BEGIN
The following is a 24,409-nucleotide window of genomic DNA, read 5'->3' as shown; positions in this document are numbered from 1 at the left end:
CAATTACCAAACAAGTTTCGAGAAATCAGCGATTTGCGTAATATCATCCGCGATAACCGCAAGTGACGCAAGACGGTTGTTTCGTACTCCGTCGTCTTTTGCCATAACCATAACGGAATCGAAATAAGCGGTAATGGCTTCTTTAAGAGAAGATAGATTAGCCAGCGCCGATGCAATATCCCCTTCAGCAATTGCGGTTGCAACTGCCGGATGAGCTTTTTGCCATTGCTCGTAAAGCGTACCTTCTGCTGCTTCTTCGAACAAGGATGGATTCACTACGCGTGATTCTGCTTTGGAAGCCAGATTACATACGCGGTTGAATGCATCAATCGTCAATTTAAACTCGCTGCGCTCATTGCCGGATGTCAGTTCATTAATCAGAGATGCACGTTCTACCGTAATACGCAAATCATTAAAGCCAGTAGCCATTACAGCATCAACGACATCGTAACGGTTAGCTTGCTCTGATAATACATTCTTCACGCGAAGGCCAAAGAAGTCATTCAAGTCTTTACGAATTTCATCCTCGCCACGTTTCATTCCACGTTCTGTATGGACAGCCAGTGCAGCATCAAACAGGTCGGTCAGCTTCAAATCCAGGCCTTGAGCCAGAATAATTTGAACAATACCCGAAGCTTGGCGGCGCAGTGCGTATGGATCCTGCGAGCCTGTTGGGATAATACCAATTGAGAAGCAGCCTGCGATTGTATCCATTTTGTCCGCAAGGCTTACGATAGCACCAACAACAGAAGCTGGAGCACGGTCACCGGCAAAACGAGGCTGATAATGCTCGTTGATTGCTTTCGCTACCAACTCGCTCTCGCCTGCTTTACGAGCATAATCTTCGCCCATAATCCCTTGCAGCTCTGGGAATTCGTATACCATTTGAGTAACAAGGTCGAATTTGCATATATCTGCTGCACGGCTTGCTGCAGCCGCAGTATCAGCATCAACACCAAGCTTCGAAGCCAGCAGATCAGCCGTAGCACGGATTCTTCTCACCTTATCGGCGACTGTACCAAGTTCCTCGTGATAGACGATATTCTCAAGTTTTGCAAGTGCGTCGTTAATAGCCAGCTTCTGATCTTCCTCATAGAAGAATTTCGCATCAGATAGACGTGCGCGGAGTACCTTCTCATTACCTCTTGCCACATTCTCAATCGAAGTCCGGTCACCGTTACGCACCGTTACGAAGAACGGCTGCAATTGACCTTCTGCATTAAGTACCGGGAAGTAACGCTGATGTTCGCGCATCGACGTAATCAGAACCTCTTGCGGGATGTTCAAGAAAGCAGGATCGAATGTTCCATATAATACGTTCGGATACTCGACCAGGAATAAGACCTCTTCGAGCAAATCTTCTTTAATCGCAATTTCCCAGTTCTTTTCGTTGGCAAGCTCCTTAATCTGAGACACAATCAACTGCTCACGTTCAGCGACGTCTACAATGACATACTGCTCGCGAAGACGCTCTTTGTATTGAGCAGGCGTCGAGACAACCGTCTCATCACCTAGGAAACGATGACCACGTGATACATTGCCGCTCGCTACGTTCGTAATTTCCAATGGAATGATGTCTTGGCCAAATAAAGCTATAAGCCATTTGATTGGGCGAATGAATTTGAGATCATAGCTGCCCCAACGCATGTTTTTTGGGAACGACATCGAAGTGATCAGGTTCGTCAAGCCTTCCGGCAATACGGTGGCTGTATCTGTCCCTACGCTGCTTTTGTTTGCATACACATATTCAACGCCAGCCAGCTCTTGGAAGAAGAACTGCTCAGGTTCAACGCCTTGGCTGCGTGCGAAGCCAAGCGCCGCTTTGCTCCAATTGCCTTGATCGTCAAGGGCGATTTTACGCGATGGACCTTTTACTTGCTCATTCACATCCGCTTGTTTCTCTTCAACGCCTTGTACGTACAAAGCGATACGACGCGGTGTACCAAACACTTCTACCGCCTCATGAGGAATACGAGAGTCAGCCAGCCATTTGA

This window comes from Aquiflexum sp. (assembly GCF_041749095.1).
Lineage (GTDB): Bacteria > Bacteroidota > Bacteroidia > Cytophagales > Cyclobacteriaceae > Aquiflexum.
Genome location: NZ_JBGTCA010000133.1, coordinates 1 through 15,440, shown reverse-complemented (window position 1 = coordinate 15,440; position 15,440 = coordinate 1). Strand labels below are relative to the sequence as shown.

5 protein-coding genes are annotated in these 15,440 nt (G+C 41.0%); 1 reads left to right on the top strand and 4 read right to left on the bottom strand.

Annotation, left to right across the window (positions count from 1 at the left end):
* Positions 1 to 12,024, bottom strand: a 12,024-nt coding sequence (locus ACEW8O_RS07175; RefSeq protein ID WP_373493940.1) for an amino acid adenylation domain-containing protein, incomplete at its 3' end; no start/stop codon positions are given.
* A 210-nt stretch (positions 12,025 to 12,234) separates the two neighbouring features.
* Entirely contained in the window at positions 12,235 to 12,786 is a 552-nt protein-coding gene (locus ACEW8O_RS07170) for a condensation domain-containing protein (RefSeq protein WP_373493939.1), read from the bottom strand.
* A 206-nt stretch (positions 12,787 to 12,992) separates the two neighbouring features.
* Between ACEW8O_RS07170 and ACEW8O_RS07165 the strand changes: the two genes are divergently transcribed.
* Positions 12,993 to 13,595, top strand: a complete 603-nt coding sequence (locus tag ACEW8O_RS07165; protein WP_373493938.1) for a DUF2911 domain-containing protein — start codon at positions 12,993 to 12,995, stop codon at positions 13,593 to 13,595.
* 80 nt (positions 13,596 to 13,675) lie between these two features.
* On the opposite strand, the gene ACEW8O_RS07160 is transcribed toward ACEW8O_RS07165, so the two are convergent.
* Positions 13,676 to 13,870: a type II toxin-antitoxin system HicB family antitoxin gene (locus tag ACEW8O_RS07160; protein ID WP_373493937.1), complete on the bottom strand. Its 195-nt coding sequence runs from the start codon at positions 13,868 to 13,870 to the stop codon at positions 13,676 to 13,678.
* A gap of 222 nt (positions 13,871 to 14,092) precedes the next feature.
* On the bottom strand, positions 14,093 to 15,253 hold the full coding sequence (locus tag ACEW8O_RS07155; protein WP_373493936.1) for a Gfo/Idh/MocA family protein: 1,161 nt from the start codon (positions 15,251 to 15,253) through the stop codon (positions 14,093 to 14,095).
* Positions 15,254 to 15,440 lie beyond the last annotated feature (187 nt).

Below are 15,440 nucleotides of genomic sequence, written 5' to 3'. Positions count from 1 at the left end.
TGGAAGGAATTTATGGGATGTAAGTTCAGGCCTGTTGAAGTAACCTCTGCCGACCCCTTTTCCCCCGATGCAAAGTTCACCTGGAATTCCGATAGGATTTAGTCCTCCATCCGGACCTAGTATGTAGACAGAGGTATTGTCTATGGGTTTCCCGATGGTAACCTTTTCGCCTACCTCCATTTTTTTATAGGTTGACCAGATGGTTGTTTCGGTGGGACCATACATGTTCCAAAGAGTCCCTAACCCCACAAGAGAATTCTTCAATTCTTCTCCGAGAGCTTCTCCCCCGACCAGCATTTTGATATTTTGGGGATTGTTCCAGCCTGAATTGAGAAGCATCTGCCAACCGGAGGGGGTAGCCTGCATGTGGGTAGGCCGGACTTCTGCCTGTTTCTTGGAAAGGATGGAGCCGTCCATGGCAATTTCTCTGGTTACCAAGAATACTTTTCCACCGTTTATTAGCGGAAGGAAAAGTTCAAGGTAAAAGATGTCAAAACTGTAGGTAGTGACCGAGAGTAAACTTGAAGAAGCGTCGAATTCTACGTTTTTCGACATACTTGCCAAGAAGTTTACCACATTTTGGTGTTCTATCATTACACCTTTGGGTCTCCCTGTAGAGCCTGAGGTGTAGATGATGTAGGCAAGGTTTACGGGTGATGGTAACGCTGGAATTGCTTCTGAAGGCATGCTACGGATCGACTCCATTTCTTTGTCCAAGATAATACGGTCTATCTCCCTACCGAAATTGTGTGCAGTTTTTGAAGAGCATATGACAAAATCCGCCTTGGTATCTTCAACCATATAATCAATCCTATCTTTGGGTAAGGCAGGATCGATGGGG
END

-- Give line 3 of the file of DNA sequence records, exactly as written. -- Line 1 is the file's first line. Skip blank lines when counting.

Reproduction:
This window comes from Aquiflexum sp. (assembly GCF_041749095.1).